This concludes the two-part series on our Joseph Dufour wallpaper restoration project. For the first part, please see our previous post.
We left off at the beginning of the restoration process. All the wallpaper would have to be re-adhered to the wall before we could repair the cosmetic damage. We did this using patience, hypodermic needles, archival paste, patience, tacking irons, burnishers, ladders, patience, and patience. The gluing process took up about half of the time allotted for the whole project. It was grueling and unrewarding, with a lot of labor and only the subtlest visual improvement. Much of it took place on ladders, in hot weather, and of course we were geared up in respirators, latex gloves, and long sleeves to protect from hazardous paint dust.
After 57 hours of gluing and ironing, ironing and gluing, it was restoration time. Our main adversaries were the water stains, visible mostly in the sky, but also in the water area. If there was any time left after fixing these, we’d devote it to repairing some of the other age-related damage, mostly just chips, crackling, and holes.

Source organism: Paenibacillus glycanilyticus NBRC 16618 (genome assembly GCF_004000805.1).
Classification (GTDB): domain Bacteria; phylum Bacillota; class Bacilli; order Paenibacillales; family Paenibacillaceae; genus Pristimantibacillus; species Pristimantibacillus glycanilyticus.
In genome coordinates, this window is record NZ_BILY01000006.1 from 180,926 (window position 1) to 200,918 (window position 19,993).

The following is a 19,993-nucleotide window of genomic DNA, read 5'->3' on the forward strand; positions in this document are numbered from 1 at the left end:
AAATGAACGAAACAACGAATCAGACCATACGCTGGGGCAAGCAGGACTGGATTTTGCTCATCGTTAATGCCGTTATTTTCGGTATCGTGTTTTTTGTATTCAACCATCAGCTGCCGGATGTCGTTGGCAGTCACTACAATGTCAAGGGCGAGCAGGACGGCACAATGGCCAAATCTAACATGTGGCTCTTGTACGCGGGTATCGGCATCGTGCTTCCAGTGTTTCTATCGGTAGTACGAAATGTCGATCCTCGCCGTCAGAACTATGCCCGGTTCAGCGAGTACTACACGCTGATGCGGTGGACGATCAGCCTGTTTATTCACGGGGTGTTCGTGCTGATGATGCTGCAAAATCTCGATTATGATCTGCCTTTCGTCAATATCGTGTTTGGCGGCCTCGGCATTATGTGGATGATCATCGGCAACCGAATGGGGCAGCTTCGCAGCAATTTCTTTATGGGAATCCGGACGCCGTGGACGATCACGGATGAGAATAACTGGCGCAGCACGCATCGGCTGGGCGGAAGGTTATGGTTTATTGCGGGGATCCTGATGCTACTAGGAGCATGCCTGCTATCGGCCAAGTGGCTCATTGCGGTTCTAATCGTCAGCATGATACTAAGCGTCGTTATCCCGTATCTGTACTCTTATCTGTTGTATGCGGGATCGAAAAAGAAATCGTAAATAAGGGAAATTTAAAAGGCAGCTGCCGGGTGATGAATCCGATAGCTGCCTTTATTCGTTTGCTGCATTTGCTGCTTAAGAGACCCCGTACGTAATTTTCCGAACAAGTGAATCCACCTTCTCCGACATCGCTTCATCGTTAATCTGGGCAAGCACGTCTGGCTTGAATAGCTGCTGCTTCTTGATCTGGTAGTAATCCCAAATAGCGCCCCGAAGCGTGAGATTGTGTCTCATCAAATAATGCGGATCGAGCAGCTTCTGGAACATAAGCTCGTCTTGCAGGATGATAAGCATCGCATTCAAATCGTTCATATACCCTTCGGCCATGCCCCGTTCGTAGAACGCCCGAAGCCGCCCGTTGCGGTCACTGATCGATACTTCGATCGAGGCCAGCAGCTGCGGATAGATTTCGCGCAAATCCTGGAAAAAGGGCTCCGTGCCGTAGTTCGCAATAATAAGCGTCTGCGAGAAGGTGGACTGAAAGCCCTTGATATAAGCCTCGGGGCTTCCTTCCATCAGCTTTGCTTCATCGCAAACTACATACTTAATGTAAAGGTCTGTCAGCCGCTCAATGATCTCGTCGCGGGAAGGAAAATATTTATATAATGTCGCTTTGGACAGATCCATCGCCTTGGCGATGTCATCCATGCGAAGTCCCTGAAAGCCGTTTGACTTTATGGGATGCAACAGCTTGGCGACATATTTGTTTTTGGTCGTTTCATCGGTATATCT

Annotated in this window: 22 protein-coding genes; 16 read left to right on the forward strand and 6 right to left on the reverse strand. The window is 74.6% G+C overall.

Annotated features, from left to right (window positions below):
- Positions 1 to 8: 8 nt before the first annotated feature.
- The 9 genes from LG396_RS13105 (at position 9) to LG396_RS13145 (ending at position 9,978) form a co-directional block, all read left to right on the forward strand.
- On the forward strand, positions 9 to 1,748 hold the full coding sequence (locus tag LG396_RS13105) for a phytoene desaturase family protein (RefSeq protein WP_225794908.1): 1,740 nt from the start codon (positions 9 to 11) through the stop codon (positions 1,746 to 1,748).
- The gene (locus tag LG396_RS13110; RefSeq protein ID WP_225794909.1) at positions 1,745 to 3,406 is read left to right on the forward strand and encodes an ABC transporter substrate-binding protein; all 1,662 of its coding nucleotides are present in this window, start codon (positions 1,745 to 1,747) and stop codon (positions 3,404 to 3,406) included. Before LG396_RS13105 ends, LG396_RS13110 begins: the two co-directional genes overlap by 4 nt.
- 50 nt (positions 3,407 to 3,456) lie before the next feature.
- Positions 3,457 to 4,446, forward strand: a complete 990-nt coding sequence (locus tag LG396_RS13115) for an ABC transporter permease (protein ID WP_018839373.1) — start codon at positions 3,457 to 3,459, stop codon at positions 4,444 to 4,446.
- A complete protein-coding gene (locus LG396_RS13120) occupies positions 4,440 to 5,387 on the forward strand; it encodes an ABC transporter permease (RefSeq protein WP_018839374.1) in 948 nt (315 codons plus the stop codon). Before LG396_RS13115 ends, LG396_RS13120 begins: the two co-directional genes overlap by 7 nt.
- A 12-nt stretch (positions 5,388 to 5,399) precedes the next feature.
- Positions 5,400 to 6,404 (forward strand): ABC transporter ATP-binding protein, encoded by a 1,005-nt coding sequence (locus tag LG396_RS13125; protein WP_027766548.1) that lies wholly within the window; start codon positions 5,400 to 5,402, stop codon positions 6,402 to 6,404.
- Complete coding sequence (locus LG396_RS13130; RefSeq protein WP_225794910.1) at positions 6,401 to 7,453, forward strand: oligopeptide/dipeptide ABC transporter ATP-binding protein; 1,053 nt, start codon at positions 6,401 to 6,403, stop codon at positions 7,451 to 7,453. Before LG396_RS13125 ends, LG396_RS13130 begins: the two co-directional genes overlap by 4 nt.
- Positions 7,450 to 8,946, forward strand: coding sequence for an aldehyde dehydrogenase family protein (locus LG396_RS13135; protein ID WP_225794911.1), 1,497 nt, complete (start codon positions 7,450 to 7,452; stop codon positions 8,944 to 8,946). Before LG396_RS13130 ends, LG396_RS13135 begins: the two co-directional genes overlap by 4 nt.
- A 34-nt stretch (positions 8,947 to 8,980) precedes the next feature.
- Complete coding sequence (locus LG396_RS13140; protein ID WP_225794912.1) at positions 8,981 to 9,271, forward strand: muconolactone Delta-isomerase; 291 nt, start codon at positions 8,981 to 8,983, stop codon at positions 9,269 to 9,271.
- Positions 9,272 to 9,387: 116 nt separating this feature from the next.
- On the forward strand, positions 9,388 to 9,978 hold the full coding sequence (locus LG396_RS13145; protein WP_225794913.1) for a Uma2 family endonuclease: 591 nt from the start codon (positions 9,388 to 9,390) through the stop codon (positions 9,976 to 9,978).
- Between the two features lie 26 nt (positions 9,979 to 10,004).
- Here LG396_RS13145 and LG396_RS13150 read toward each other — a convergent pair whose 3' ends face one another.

One big element to consider was the previous restoration. The more we got to know this wallpaper, the more previous restoration we noticed. The entire sky had been painted over at some point. We knew this not only from visual evidence like drips, large brushstrokes, and pale halo-ing around the trees and horizon area, but also from online photos of other examples of the same wallpaper. The original sky should be a pale vibrant blue rather than grey, and it should have clouds in it.
Since it was not in our budget to remove the previous restoration, we’d just have to restore over it. Rather than try to achieve the look of the original wallpaper, we worked with what we had and just tried to make all the damage less noticeable.
Here is what the restoration process looked like:
And now for the before and afters.
I will leave you with a photo of a dear friend we made during this project. Mugsy we will never forget you, though you forgot us every day.